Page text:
Medical Assistant Job Description: What Can I Expect?

Are you interested in becoming a Medical Assistant but not sure what the job description entails? Virtually all workers in the healthcare industry assist with medical issues, so what makes a medical assistant different? The term “medical assistant” was coined in the late 1950s to describe a general assistant who could help doctors with both clinical and administrative tasks. Today, the job description remains the same, but it’s better defined.

What Can I Expect as a Medical Assistant?

Medical assistants are support specialists tasked with keeping healthcare offices running smoothly. Formally recognized as a profession in 1955, they have a distinct scope of practice.

As allied health professionals, they’re trained to handle most clinical and administrative duties in doctor’s offices, urgent care, lab & hospital environments. Job descriptions vary somewhat based on where they’re employed, but their core responsibilities are similar.

As a medical assistant, here’s what you can expect to do.


Medical assistants may team up with office assistants to manage scheduling. In private practices, the front office handles routine appointments while medical assistants triage urgent calls, prioritizing care for those most in need. In a hospital, medical assistants may use their logistics skills to oversee the schedule in a day surgery unit.


Busy doctors rely on medical assistants to manage patient-provider communication. Serving as liaisons, medical assistants engage with patients on behalf of providers. While giving medical advice is beyond their scope of practice, they can answer general questions and reinforce physician recommendations. With experience, medical assistants become knowledgeable clinical resources.

Rooming Patients

Medical assistants guide patients to exam rooms, update their medical records and take their vital signs before the provider arrives. By setting the stage for an efficient visit, they save clinicians’ time.

Collecting Biological Samples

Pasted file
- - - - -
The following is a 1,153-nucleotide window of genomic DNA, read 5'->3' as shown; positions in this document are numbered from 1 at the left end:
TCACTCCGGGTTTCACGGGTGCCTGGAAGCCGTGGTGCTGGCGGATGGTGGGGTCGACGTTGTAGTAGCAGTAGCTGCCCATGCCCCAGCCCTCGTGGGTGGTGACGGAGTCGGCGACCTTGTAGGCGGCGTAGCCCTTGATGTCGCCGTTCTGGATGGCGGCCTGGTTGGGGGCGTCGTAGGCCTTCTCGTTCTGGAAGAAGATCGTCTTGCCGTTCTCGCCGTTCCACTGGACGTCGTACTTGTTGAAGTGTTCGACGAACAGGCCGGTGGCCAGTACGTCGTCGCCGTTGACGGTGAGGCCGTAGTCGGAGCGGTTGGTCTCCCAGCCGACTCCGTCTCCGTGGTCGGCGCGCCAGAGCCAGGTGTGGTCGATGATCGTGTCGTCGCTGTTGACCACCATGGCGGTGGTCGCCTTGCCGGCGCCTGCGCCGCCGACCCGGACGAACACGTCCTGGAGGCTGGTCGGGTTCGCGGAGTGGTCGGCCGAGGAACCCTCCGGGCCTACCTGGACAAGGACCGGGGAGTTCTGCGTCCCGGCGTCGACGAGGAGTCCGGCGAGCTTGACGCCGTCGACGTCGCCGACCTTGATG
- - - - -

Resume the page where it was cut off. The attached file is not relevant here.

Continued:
A quick diagnosis often hinges on the testing of biological samples. If tests are ordered, medical assistants work with patients to obtain the necessary urine, stool, or sputum samples. They may also perform strep tests and obtain wound cultures.

Diagnostic Testing

Medical assistants perform electrocardiograms and other diagnostic tests from urinalysis to pacemaker checks, saving patients a separate visit to the hospital while getting results faster.


Medical assistants draw and process blood samples for testing or shipment. A sought-after skill, it requires confidence and a steady hand.

Infection Control

Medical assistants take a leading role in infection control, sanitizing exam rooms, disinfecting equipment, and sterilizing instruments. They also serve as a resource for patients and coworkers, modeling the techniques that limit the spread of infection.

Stocking Shelves

Medical assistants replenish exam room supplies at the beginning of every shift. No one knows better what doctors need. They will also help track inventory and reorder medical supplies when needed.

Billing and Coding

Billing specialists manage most of the financial responsibilities in healthcare settings, but medical assistants have similar training. By coding superbills, itemized forms used by healthcare providers to describe patient care, they enable the billing department to capture charges. Medical assistants also support billing specialists. In some practices, their duties may be more administrative than clinical.